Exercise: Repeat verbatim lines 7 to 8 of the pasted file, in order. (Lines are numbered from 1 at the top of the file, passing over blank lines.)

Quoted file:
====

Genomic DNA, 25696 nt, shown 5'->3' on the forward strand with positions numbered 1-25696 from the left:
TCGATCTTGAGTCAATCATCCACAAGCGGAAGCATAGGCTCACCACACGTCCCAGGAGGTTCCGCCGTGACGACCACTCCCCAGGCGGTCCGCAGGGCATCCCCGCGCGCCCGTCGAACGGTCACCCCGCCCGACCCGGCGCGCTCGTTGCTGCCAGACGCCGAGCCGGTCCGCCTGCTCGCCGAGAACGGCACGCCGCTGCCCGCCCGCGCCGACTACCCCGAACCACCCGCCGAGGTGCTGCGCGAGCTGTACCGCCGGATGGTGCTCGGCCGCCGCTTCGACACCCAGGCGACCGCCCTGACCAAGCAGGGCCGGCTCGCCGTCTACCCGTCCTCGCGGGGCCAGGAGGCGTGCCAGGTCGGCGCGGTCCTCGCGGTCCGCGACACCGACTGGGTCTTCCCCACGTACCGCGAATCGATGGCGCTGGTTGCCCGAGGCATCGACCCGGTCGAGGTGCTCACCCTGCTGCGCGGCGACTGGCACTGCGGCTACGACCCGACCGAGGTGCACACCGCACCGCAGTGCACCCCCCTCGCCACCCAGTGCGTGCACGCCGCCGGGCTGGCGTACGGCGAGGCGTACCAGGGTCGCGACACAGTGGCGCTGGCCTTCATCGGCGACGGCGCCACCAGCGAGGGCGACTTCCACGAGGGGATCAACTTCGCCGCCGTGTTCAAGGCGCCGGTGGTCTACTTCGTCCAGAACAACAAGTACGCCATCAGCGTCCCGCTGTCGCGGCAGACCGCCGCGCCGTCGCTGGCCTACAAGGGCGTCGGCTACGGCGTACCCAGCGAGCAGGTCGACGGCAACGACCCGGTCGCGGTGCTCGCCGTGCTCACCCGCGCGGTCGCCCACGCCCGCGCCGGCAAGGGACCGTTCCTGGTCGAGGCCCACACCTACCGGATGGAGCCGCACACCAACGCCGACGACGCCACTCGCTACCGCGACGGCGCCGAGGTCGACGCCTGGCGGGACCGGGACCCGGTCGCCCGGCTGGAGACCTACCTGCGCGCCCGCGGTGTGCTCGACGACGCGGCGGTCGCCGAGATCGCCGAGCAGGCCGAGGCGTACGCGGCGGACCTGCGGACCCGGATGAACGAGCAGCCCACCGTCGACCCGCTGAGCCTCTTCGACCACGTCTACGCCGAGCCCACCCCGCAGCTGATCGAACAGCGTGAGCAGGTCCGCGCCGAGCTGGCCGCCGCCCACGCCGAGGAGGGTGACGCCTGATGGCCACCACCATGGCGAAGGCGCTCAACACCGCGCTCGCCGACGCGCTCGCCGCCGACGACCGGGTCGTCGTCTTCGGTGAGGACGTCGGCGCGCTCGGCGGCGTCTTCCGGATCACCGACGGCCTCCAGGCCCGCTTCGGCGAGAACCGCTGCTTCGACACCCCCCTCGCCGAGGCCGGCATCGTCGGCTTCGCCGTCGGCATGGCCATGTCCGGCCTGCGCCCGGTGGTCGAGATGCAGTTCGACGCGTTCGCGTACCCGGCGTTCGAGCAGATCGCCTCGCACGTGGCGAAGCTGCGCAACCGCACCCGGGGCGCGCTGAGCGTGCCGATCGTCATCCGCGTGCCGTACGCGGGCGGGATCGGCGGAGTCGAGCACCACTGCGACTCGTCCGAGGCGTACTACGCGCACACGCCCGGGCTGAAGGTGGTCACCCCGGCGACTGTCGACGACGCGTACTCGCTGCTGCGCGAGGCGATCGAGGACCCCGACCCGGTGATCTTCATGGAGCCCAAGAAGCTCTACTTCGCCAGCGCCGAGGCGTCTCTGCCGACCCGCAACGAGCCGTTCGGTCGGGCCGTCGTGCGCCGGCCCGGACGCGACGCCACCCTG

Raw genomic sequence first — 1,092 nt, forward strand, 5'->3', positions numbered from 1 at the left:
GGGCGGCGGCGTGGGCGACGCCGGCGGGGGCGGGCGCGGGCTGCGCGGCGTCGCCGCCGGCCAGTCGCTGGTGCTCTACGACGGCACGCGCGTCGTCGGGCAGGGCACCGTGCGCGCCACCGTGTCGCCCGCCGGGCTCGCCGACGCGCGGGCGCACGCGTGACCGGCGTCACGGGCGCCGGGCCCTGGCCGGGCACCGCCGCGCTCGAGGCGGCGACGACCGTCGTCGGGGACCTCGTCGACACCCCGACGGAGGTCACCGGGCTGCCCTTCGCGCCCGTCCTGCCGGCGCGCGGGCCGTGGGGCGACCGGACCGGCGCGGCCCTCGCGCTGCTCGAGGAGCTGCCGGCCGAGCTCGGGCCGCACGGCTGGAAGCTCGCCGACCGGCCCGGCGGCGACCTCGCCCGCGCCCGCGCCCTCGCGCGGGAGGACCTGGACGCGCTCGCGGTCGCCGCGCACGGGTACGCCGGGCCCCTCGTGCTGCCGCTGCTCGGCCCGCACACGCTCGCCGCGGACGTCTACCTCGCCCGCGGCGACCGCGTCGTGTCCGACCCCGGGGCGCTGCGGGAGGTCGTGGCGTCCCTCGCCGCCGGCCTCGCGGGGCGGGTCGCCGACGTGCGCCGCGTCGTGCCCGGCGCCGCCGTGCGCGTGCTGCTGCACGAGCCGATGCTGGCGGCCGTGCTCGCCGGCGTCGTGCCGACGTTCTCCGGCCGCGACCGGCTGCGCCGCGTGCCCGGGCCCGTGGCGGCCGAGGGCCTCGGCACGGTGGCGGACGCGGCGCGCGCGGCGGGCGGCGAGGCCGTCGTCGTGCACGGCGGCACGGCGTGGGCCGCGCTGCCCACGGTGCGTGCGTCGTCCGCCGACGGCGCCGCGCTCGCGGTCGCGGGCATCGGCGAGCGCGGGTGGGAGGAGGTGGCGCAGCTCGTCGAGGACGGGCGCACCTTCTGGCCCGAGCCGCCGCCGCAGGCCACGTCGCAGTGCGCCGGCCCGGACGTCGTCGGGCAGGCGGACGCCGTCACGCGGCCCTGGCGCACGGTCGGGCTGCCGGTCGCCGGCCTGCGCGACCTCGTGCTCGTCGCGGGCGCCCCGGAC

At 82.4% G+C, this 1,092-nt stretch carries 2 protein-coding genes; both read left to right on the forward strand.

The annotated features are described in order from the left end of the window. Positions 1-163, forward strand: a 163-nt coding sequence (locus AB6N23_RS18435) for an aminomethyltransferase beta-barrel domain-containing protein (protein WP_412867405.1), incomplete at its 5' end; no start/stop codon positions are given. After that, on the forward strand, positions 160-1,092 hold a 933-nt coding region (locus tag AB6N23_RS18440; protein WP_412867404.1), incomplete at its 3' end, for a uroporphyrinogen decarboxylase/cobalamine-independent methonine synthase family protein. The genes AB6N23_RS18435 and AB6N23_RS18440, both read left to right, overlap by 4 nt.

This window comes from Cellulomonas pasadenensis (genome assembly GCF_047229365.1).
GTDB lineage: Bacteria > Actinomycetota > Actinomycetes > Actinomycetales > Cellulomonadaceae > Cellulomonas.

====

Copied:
This window comes from Cellulomonas pasadenensis (genome assembly GCF_047229365.1).
GTDB lineage: Bacteria > Actinomycetota > Actinomycetes > Actinomycetales > Cellulomonadaceae > Cellulomonas.